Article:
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What Is Swooping In Skydiving?

Skydiving Tips

Wisconsin Skydiving Center Posted by: Wisconsin Skydiving Center 3 months ago

‘Swooping’ sounds like something out of a superhero movie, right? If you want to consider skydivers to be superheroes, we won’t argue with you! What is swooping in skydiving? It’s a super fascinating canopy-piloting discipline that many skydivers get into. It entails flying the parachute very close to the ground at very high speeds – a speed-induced landing, if you will. Swooping truly takes canopy piloting to the next level and pushes the boundaries of what’s possible in the sky. 

If you’re considering learning how to swoop, keep reading. We’ll take a brief look at skydiving swooping basics while answering some commonly asked questions. The first step to learning how to swoop is to do a tandem skydive and achieve your solo skydiving license (we’re lookin’ at you)! 

What Is A Skydiving Swooping Maneuver? 

A skydiving swooping maneuver allows skydivers to generate lift under their canopy while increasing their forward speed. How do you swoop when skydiving? With an intentional and calculated combination of input from steering toggles, risers, and your harness. We don’t want to get into the specifics tooooo much (that’s what canopy coaches are for), but trust us when we say swooping is not for the faint of heart. 

During a swoop, canopy control is paramount – you have to be one with your wing. Having a perfect combination of skill, timing, and judgment allows skydivers to execute the swoop safely and accurately. Although we just described swooping in a few sentences, it’s critical to understand and respect the complexities of swooping; it’s not a simple or easy feat.

What Is A Swooper In Skydiving? 

Skydivers who initiate velocity-driven landings are called swoopers. Swoops are considered high-performance and these jumpers typically have a landing area designated specifically for them. These landing areas may have ponds, innovatively called “swoop ponds,” that swoopers practice zooming across while dipping their toes in the water. It’s common for a jumper to walk in with wet feet and hear, “Duuuude! That was a sick toe drag!” Or … if they carry in a wet canopy, “Dude … how’s the pond taste?”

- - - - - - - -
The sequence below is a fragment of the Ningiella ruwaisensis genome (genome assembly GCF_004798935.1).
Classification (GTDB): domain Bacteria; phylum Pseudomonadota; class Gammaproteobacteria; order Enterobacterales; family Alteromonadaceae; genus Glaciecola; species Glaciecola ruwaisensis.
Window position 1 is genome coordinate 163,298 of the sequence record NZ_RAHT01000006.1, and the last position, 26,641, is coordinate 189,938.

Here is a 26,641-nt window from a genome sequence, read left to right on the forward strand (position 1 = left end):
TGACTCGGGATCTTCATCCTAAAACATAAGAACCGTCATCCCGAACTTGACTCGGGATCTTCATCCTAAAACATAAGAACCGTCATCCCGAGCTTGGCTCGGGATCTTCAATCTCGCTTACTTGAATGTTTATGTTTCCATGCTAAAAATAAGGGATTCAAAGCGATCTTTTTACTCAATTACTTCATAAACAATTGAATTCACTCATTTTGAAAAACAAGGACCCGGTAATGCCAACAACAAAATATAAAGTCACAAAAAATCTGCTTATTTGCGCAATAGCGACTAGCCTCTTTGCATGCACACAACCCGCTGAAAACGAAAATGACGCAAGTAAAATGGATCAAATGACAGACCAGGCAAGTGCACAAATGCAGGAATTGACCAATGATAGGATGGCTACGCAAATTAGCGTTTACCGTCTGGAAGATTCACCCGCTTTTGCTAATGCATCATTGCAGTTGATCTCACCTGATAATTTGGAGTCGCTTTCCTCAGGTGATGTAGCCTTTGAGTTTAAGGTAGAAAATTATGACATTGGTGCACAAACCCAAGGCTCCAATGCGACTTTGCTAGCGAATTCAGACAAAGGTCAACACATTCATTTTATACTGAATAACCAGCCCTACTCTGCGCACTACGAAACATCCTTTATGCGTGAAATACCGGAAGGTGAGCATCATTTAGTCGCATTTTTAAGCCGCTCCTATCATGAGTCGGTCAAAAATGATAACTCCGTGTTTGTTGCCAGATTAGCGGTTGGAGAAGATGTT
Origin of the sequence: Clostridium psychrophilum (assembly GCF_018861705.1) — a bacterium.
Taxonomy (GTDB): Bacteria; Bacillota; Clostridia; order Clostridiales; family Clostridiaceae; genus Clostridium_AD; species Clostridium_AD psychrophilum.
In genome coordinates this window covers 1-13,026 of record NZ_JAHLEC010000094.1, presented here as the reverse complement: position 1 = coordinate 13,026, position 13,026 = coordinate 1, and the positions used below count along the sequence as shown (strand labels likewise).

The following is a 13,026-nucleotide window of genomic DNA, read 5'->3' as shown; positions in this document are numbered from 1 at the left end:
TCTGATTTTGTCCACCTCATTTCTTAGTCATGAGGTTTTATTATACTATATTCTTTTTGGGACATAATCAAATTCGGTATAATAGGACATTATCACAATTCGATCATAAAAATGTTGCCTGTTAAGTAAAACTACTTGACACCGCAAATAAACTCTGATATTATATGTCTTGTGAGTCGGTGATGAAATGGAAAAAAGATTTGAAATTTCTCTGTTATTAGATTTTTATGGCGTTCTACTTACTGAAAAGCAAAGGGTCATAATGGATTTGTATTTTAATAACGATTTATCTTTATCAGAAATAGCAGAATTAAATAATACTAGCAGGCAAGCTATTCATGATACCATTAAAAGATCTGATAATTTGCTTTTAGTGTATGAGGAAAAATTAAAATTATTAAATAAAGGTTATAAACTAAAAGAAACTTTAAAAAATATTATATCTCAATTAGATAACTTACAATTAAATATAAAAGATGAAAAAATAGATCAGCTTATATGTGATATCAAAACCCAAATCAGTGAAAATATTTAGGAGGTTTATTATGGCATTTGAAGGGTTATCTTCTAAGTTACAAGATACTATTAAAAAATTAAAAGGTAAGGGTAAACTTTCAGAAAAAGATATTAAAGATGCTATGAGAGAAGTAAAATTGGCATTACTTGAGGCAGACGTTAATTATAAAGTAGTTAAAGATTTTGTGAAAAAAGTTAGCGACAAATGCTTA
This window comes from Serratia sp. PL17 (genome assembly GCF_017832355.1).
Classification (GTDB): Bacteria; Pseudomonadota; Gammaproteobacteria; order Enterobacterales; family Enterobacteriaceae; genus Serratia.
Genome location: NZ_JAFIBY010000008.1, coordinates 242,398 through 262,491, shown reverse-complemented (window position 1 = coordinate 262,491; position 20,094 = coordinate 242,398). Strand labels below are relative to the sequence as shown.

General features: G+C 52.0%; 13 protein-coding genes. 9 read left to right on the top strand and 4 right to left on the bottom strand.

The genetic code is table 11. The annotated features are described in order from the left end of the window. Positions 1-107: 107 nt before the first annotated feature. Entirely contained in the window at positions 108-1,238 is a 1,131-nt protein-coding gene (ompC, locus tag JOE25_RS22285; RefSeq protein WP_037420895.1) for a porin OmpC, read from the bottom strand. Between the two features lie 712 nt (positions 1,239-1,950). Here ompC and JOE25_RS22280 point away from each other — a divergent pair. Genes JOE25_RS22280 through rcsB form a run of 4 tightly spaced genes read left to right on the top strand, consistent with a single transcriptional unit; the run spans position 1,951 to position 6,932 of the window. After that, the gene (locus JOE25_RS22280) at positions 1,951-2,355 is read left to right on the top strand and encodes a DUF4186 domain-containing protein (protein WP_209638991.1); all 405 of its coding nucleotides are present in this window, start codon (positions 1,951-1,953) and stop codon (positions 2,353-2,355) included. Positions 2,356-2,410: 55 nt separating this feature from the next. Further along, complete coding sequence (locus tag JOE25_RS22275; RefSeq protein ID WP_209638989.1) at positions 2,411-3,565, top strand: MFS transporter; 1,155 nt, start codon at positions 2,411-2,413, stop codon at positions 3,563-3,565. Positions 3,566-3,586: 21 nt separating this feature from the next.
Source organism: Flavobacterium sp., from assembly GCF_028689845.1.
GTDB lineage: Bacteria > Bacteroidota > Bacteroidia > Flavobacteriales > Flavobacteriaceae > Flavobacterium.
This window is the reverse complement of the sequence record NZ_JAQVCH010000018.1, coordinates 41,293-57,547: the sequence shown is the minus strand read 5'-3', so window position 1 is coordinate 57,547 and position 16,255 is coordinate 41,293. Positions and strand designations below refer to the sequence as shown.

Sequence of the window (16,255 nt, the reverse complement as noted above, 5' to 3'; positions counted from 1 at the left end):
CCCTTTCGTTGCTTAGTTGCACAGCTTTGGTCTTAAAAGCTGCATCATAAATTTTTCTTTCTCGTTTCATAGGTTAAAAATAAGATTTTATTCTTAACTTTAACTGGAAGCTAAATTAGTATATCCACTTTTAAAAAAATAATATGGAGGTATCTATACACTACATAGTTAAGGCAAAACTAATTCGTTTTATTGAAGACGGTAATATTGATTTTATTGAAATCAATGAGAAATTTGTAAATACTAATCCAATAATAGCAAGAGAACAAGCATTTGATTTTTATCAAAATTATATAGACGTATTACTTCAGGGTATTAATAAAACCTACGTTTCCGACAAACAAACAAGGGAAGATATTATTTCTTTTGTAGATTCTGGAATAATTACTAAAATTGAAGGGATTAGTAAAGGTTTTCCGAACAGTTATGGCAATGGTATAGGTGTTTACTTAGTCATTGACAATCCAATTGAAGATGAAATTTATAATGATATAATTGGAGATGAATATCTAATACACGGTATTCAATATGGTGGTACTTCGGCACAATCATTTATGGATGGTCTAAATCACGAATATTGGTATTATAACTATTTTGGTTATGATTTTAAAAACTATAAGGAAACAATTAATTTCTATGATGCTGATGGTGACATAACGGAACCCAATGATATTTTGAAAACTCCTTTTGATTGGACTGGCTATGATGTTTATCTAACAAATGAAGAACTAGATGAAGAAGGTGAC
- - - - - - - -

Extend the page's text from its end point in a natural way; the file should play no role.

There are skydiving camps and courses specifically curated to help swoopers advance their skillsets. Swoopers are the epitome of dedication, passion, and precision. They’re laser-focused on mastering the art of swooping, they approach the challenge with determination, and they love going fast! 

Skydiving Swooping Accidents, How Do They Happen? 

In the exhilarating world of skydiving, safety is paramount. Of course, accidents can and do happen. Why? Because we’re humans taking part in an extreme sport. There has been an immense number of technological advancements in skydiving gear (we are so thankful for our AADs and RSLs!), and the majority of skydiving accidents are a result of human error, which is why we push the notion of safety-minded progressions. 

Swooping accidents are most commonly the result of a swooper misjudging their distance from the ground. This is a testament to why being confident (NOT cocky) in flying ability is absolutely vital.